Credit: Australian Institute of Family Studies 2020

Young people much less likely to own a home

Figure 3 shows home ownership (either owned outright or purchasing) among people living in private dwellings by age group in selected census years from 1981 to 2016.

  • Across all the years depicted in the figure, the proportion of people who owned their own home without or with a mortgage increased with age.
  • The proportions of individuals who owned or were purchasing their home declined across all age groups between 1981 and 2016.
  • The fall in home ownership was particularly marked among younger age groups. For example, the proportion of people in their early 30s who owned their home with or without a mortgage fell by 23 percentage points, from 64% in 1981 to 41% in 2016. By contrast, home ownership for people in their early 50s fell by 10 percentage points, from 76% in 1981 to 66% 2016.

Figure 3: Proportion of people who owned their home without or with a mortgage by age, selected years 1981-2016

Figure 3: Proportion of people who owned their home without or with a mortgage by age, selected years 1981-2016

Notes: If a dwelling was owned or being purchased, the household reference person and their partner (if they were living with a partner) were considered to be owning or purchasing the dwelling. Other household members were treated as not owning/purchasing the home in which they lived.
Sources: ABS (1981-2016) 1% Census household sample files
Credit: Australian Institute of Family Studies 2020

Most families live in a standalone house

Data from the 2016 Census show that while separate houses still account for most homes in Australia (72%), there has been an increase in other forms of dwelling (as shown in Figure 4). By 2016, higher density residential development, such as flats, units, apartments, townhouses and semi-detached homes, made up 26% of all Australian housing (ABS, 2017).

Figure 4: Type of occupied dwellings, 1981-2016

Figure 4: Type of occupied dwellings, 1981-2016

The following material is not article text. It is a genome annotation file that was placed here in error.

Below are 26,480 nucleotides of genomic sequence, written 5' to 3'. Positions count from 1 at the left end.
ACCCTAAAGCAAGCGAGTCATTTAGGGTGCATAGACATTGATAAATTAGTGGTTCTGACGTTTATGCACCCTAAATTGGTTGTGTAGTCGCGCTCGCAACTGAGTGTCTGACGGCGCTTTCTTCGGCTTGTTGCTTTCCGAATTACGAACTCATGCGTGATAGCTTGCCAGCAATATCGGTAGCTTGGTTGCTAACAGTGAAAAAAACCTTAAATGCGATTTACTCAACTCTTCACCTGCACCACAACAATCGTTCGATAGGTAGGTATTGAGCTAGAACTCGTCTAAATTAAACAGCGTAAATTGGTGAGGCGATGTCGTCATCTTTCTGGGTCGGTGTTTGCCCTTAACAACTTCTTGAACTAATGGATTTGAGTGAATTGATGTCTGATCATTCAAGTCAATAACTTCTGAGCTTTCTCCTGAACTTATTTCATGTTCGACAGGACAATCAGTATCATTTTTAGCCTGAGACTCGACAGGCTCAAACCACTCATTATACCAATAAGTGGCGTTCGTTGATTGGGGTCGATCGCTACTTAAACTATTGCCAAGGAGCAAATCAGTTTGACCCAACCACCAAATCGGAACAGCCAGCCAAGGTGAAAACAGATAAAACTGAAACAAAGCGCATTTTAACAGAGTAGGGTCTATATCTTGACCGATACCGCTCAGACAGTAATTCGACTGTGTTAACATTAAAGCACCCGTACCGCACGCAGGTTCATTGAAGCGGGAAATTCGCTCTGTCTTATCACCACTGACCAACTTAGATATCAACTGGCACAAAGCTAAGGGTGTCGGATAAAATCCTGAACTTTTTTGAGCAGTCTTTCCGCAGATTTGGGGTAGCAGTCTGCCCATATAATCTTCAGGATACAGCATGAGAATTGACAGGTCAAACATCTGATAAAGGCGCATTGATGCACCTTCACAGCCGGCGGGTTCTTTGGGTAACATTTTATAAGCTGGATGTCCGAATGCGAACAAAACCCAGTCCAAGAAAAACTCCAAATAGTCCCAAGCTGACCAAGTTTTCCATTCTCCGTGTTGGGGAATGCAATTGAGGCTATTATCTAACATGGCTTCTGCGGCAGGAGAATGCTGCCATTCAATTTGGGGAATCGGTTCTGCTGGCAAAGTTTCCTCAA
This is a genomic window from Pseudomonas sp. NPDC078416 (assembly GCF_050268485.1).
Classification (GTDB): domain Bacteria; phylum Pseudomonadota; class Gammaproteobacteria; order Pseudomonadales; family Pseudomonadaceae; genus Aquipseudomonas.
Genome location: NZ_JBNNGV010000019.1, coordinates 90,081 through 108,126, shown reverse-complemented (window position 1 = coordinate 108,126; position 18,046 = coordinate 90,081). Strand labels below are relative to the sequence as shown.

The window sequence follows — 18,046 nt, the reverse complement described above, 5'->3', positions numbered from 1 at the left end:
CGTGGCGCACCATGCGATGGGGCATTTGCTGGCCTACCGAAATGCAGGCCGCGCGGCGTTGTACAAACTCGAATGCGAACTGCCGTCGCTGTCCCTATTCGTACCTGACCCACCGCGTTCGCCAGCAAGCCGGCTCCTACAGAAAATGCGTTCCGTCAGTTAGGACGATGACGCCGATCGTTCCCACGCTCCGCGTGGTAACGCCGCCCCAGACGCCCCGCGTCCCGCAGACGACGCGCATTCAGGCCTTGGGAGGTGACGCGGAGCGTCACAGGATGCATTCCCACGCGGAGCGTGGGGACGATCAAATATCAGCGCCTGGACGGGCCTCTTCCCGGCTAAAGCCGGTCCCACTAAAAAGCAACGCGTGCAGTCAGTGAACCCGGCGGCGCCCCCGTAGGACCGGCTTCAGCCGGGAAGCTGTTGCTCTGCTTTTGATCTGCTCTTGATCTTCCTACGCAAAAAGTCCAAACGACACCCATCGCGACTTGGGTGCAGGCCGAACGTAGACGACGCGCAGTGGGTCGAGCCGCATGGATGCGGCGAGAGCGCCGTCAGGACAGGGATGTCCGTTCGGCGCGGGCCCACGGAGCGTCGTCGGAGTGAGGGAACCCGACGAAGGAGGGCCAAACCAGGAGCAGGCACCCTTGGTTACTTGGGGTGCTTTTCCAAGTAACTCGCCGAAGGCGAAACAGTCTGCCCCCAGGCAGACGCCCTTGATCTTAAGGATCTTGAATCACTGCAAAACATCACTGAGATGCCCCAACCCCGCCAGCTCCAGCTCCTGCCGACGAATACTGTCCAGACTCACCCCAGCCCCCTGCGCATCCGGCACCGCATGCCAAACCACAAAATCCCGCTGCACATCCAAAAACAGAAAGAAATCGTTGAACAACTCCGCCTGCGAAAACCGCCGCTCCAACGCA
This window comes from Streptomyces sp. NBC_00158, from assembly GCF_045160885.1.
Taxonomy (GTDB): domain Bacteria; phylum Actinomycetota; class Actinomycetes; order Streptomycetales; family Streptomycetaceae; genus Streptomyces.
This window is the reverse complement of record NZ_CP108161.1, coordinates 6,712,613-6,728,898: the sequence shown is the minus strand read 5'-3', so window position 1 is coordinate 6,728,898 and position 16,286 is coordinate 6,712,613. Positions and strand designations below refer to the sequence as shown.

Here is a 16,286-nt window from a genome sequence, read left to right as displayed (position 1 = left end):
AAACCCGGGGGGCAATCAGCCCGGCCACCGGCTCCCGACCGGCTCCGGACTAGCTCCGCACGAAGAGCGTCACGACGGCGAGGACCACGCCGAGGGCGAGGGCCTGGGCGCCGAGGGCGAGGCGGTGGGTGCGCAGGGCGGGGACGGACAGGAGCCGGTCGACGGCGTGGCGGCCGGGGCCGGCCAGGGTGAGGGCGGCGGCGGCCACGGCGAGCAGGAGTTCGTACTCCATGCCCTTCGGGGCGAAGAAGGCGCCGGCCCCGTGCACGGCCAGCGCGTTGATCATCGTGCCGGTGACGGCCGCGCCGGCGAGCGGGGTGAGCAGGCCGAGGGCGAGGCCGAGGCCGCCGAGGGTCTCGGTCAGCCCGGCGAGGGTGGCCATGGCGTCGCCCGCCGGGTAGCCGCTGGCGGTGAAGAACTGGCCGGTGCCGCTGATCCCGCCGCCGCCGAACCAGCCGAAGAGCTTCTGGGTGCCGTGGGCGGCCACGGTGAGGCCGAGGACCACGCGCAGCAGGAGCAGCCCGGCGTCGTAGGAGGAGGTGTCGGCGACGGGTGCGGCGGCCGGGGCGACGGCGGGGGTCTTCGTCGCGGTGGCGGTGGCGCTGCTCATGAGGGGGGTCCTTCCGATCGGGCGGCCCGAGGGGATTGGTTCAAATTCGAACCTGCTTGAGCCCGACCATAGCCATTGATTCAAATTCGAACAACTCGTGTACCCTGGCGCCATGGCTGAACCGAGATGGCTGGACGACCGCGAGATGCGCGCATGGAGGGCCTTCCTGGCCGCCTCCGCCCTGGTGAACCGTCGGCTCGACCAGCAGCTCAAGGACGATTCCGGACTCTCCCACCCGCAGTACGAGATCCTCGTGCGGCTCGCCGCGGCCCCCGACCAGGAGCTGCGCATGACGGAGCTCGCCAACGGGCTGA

Sources: ABS (various years) Censuses
Credit: Australian Institute of Family Studies 2020

Data from the Longitudinal Study of Australian Children (LSAC) show that most children live in a separate (detached) house (Figure 5). In 2004, when the LSAC (B cohort) children were babies, 83% lived in a detached house. By age 2-3 years, 87% were living in a detached house; and from age 4-5 years onwards, the overall percentage of LSAC study children living in each type of housing remained very stable, with almost 90% living in a separate house (Warren, 2018). This is likely to be because of a preference among families for more living space, while single people and couples without children have a stronger preference for medium- and high-density housing.

Figure 5: Types of housing, Australian children

Figure 5: Types of housing, Australian children

Credit: Australian Institute of Family Studies 2020

Less home ownership, higher housing costs

The cost of buying a house has increased substantially over the last two decades. By 2017-18, half of all Australian dwellings had a value of over $600,000, and among those who had a mortgage, half had a mortgage debt of at least $260,000 (Figure 6).

Figure 6: Dwelling and mortgage values (medians), 1994-95 to 2017-18

Figure 6: Dwelling and mortgage values (medians), 1994-95 to 2017-18